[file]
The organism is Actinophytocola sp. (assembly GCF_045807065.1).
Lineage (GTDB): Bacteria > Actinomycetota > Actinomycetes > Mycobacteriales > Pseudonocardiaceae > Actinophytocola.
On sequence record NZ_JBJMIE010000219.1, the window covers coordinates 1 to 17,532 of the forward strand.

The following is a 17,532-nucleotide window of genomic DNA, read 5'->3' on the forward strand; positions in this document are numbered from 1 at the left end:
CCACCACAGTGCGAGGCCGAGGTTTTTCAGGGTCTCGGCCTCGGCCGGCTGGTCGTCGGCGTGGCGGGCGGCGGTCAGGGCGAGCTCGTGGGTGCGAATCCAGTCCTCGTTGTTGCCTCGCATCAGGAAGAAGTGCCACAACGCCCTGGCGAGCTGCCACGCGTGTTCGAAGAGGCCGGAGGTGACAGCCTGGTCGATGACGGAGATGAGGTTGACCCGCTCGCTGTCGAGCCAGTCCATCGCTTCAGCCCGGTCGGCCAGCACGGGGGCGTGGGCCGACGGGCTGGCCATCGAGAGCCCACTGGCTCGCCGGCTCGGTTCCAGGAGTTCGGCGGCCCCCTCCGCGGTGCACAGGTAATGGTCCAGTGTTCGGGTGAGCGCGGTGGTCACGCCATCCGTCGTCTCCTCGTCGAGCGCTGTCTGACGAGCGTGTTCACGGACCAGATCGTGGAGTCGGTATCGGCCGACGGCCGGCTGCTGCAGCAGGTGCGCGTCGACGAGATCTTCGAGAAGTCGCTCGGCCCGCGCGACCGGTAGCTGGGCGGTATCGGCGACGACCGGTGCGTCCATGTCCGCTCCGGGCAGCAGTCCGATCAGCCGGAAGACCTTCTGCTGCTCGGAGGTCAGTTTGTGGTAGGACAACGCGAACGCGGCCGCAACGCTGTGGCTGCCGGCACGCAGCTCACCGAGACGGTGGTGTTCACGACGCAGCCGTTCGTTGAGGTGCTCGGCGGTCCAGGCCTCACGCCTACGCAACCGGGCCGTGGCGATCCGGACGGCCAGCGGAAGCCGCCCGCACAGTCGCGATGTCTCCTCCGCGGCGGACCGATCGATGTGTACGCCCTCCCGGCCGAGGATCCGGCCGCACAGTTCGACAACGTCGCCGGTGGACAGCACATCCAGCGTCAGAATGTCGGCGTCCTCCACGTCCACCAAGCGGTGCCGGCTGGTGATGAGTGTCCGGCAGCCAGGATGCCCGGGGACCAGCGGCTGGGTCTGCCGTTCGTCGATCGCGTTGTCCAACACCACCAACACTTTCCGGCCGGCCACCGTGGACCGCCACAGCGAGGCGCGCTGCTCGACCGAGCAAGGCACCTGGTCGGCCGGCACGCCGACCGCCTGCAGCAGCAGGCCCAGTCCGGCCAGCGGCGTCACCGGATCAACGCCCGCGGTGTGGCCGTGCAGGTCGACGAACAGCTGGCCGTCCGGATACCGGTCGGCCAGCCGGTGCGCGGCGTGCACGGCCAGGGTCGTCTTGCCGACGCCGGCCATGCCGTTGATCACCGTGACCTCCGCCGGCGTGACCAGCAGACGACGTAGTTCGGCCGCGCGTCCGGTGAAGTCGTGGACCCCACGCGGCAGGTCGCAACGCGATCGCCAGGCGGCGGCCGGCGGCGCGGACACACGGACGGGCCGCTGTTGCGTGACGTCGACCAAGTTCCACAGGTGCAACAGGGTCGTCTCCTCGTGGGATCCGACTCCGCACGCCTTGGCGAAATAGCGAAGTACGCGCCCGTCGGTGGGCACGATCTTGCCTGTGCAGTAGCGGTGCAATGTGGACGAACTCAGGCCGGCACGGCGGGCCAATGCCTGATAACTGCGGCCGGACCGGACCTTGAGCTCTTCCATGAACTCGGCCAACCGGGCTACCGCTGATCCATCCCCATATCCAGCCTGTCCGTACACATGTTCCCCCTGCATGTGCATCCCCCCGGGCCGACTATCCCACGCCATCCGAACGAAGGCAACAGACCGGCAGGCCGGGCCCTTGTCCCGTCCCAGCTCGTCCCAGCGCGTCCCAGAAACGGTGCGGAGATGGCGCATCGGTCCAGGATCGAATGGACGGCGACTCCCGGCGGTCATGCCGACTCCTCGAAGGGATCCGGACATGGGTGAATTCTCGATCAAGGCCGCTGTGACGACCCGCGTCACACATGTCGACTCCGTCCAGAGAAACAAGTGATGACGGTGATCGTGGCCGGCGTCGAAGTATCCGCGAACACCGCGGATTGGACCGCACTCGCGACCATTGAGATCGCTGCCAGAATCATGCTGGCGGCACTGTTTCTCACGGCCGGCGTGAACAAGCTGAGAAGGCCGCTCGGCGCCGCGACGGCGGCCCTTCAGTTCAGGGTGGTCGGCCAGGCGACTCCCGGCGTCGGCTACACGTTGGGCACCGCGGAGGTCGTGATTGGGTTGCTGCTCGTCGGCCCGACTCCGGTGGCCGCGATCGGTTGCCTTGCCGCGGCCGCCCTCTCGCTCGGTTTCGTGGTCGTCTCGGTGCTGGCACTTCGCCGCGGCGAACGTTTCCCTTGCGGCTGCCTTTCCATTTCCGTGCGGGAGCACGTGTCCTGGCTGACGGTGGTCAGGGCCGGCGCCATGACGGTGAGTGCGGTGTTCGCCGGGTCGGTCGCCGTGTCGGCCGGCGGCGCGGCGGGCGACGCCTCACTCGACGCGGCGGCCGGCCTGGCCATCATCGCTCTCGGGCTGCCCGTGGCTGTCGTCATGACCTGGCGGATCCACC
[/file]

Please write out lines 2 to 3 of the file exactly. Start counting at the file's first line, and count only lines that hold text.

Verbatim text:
Lineage (GTDB): Bacteria > Actinomycetota > Actinomycetes > Mycobacteriales > Pseudonocardiaceae > Actinophytocola.
On sequence record NZ_JBJMIE010000219.1, the window covers coordinates 1 to 17,532 of the forward strand.